Is University Indoctrination Really a Qualification Required for Political Office?
Sunday, the Detroit News ran a charming agitprop piece bemoaning the fact that 20% of Michigan’s legislators “lack a formal higher education degree, ….. raising the question of whether a college degree is a prerequisite for leadership and political office”. The snide implication of this stooge for the university left is that 20% of Michigan’s legislators are ignorami, but her devious political subtext is that 20% of Michigan’s legislators have missed the political indoctrination necessary to be good left wing robots.
May I remind you of MSU Professor William Penn’s 2013 creative writing class, as recounted by the great Walter Williams in Townhall two years ago:
William Penn, Michigan State University professor of creative writing, greeted his first day of class with an anti-Republican rant. Campus Reform, a project of the Arlington, Va.-based Leadership Institute, has a video featuring the professor telling his students that Republicans want to prevent “black people” from voting. He added that “this country still is full of closet racists” and described Republicans as “a bunch of dead white people — or dying white people”. To a student who had apparently displayed displeasure with those comments, Professor Penn barked, “You can frown if you want.” He gesticulated toward the student and added, “You look like you’re frowning. Are you frowning?” When the professor’s conduct was brought to the attention of campus authorities, MSU spokesman Kent Cassella said, “At MSU it is important the classroom environment is conducive to a free exchange of ideas and is respectful of the opinions of others.”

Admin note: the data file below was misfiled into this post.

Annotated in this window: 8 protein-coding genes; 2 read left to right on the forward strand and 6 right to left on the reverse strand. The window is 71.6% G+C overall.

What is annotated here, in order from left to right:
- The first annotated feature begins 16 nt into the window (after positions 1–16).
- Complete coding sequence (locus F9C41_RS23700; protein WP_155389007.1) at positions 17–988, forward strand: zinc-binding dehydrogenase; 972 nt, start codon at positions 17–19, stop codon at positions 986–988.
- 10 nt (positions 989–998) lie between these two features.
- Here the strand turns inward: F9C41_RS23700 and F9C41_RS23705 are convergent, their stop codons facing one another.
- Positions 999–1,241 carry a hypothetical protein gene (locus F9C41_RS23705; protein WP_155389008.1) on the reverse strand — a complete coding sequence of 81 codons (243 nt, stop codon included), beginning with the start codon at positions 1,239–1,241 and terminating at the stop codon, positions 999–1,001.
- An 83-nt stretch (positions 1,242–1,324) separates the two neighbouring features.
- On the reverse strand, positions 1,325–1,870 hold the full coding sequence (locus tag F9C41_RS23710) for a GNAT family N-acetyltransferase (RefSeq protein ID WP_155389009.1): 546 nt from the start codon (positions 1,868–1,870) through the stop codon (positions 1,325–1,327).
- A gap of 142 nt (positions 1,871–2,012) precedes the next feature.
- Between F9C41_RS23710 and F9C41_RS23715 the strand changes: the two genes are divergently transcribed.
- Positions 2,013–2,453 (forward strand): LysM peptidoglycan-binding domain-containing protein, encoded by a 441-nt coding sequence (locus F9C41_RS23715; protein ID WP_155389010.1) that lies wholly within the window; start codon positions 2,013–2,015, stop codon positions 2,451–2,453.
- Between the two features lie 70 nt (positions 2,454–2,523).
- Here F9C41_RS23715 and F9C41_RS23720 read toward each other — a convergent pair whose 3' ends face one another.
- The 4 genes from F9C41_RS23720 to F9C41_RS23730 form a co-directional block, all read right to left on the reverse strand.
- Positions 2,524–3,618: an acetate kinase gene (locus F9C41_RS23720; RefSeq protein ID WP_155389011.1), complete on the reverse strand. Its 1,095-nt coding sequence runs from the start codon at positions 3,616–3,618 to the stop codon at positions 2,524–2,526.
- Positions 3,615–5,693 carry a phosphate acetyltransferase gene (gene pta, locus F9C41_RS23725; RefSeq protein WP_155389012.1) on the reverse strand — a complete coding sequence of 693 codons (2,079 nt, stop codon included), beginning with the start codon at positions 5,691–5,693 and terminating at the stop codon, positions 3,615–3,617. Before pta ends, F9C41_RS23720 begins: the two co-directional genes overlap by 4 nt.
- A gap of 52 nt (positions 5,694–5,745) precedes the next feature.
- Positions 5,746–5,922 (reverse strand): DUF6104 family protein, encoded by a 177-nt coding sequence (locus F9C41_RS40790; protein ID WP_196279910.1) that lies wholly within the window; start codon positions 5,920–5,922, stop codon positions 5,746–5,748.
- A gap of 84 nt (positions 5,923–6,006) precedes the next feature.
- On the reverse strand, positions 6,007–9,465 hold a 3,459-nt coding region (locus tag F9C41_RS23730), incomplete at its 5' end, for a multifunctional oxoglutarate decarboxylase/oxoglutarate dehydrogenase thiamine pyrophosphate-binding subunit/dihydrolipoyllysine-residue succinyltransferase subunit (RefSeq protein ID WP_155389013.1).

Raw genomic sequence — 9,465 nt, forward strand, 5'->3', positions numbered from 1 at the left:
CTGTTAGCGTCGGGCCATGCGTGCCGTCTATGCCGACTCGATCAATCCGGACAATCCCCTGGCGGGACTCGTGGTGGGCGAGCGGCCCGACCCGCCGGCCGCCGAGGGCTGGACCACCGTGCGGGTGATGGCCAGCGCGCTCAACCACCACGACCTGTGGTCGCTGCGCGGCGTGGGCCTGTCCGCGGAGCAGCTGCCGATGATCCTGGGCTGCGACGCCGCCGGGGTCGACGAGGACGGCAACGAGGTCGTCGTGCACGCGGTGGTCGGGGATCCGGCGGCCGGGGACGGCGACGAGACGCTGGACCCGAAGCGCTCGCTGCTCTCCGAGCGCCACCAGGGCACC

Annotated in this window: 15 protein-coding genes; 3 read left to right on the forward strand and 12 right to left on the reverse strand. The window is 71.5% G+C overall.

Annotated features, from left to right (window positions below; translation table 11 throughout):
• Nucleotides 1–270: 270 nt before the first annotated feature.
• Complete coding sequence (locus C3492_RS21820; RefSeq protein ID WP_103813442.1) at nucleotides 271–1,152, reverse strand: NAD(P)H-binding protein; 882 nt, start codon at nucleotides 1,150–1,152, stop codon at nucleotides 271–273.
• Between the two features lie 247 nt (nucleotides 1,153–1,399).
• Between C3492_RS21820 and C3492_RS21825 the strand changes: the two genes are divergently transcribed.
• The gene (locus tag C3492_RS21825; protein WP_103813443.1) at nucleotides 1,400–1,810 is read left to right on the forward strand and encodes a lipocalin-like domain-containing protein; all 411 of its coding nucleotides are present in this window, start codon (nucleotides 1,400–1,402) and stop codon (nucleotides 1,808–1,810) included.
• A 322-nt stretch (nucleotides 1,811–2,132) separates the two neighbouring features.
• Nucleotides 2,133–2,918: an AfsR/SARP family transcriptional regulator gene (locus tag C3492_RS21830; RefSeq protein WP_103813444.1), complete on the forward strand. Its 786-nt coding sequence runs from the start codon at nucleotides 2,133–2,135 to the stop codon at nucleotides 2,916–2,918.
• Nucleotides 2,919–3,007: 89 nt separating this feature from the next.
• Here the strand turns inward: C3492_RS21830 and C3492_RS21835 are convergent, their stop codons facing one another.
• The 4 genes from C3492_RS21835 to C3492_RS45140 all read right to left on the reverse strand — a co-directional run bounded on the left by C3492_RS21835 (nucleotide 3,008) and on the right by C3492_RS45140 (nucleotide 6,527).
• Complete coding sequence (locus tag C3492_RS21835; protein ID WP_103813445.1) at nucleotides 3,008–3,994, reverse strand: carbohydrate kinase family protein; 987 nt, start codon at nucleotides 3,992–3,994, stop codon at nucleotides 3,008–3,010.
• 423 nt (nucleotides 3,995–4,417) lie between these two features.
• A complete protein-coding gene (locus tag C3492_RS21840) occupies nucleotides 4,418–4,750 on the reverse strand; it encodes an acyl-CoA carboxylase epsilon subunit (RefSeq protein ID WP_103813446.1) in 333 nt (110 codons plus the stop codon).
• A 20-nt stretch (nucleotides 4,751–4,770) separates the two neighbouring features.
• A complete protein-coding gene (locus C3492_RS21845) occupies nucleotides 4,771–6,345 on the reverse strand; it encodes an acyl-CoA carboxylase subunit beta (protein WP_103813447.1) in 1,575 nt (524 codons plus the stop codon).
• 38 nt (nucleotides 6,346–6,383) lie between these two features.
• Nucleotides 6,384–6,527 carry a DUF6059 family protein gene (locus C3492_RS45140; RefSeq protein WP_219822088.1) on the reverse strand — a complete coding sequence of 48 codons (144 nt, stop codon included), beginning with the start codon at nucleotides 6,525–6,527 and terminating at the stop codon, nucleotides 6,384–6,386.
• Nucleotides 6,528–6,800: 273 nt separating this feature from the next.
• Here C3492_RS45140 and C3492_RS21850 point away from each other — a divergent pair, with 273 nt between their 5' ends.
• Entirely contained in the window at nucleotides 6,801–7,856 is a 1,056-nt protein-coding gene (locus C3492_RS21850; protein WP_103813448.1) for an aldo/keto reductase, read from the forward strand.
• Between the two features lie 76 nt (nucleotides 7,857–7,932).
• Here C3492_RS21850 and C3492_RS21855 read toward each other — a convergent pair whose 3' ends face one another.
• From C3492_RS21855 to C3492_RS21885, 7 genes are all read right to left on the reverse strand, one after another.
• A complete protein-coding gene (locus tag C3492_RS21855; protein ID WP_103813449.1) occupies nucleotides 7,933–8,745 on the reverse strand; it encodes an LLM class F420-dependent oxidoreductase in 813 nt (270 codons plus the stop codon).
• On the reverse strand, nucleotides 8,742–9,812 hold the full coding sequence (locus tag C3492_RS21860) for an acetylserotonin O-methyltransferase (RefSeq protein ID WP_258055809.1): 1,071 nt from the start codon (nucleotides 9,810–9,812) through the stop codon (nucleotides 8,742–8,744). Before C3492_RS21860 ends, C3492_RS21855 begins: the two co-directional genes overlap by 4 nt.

That mealy-mouthed response is typical of university administrators. Professor Penn was using his classroom to proselytize students. That is academic dishonesty and warrants serious disciplinary or dismissal proceedings. But that’s not likely. Professor Penn’s vision is probably shared by his colleagues, seeing as he was the recipient of MSU’s Distinguished Faculty Award in 2003.